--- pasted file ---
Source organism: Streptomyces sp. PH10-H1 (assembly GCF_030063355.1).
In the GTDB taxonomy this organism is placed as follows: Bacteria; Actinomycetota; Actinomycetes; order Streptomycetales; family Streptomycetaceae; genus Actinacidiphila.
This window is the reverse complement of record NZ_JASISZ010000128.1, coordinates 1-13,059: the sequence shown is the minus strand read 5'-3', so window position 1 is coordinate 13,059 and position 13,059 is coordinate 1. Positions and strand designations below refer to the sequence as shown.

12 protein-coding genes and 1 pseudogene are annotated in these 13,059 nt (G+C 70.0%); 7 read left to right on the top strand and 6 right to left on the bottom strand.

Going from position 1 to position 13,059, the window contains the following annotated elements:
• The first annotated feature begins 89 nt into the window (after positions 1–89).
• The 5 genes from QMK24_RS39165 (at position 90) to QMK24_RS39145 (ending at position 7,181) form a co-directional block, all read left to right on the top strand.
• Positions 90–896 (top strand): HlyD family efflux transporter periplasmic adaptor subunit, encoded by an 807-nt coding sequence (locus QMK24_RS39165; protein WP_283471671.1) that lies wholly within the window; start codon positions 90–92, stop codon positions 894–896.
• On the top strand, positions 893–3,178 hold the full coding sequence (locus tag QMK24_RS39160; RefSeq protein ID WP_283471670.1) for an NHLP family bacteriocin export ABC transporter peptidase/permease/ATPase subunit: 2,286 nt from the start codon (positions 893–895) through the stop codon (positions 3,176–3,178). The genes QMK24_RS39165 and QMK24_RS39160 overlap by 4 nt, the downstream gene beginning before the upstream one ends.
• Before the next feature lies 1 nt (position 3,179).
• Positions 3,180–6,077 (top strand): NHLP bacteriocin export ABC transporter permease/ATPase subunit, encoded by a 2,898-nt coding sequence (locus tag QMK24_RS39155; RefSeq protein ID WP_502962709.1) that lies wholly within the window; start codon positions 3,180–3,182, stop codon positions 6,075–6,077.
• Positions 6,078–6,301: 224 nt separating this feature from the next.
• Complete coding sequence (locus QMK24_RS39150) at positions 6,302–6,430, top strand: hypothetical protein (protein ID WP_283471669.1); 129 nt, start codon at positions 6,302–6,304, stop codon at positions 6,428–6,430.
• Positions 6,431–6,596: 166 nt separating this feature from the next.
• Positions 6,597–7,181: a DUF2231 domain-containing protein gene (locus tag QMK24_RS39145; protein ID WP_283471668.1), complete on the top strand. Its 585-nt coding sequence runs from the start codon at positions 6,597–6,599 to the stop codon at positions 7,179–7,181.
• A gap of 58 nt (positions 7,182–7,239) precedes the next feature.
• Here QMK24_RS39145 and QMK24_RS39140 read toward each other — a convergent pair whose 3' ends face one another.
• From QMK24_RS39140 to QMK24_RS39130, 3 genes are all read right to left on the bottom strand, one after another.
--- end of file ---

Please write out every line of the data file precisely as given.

Source organism: Streptomyces sp. PH10-H1 (assembly GCF_030063355.1).
In the GTDB taxonomy this organism is placed as follows: Bacteria; Actinomycetota; Actinomycetes; order Streptomycetales; family Streptomycetaceae; genus Actinacidiphila.
This window is the reverse complement of record NZ_JASISZ010000128.1, coordinates 1-13,059: the sequence shown is the minus strand read 5'-3', so window position 1 is coordinate 13,059 and position 13,059 is coordinate 1. Positions and strand designations below refer to the sequence as shown.

12 protein-coding genes and 1 pseudogene are annotated in these 13,059 nt (G+C 70.0%); 7 read left to right on the top strand and 6 right to left on the bottom strand.

Going from position 1 to position 13,059, the window contains the following annotated elements:
• The first annotated feature begins 89 nt into the window (after positions 1–89).
• The 5 genes from QMK24_RS39165 (at position 90) to QMK24_RS39145 (ending at position 7,181) form a co-directional block, all read left to right on the top strand.
• Positions 90–896 (top strand): HlyD family efflux transporter periplasmic adaptor subunit, encoded by an 807-nt coding sequence (locus QMK24_RS39165; protein WP_283471671.1) that lies wholly within the window; start codon positions 90–92, stop codon positions 894–896.
• On the top strand, positions 893–3,178 hold the full coding sequence (locus tag QMK24_RS39160; RefSeq protein ID WP_283471670.1) for an NHLP family bacteriocin export ABC transporter peptidase/permease/ATPase subunit: 2,286 nt from the start codon (positions 893–895) through the stop codon (positions 3,176–3,178). The genes QMK24_RS39165 and QMK24_RS39160 overlap by 4 nt, the downstream gene beginning before the upstream one ends.
• Before the next feature lies 1 nt (position 3,179).
• Positions 3,180–6,077 (top strand): NHLP bacteriocin export ABC transporter permease/ATPase subunit, encoded by a 2,898-nt coding sequence (locus tag QMK24_RS39155; RefSeq protein ID WP_502962709.1) that lies wholly within the window; start codon positions 3,180–3,182, stop codon positions 6,075–6,077.
• Positions 6,078–6,301: 224 nt separating this feature from the next.
• Complete coding sequence (locus QMK24_RS39150) at positions 6,302–6,430, top strand: hypothetical protein (protein ID WP_283471669.1); 129 nt, start codon at positions 6,302–6,304, stop codon at positions 6,428–6,430.
• Positions 6,431–6,596: 166 nt separating this feature from the next.
• Positions 6,597–7,181: a DUF2231 domain-containing protein gene (locus tag QMK24_RS39145; protein ID WP_283471668.1), complete on the top strand. Its 585-nt coding sequence runs from the start codon at positions 6,597–6,599 to the stop codon at positions 7,179–7,181.
• A gap of 58 nt (positions 7,182–7,239) precedes the next feature.
• Here QMK24_RS39145 and QMK24_RS39140 read toward each other — a convergent pair whose 3' ends face one another.
• From QMK24_RS39140 to QMK24_RS39130, 3 genes are all read right to left on the bottom strand, one after another.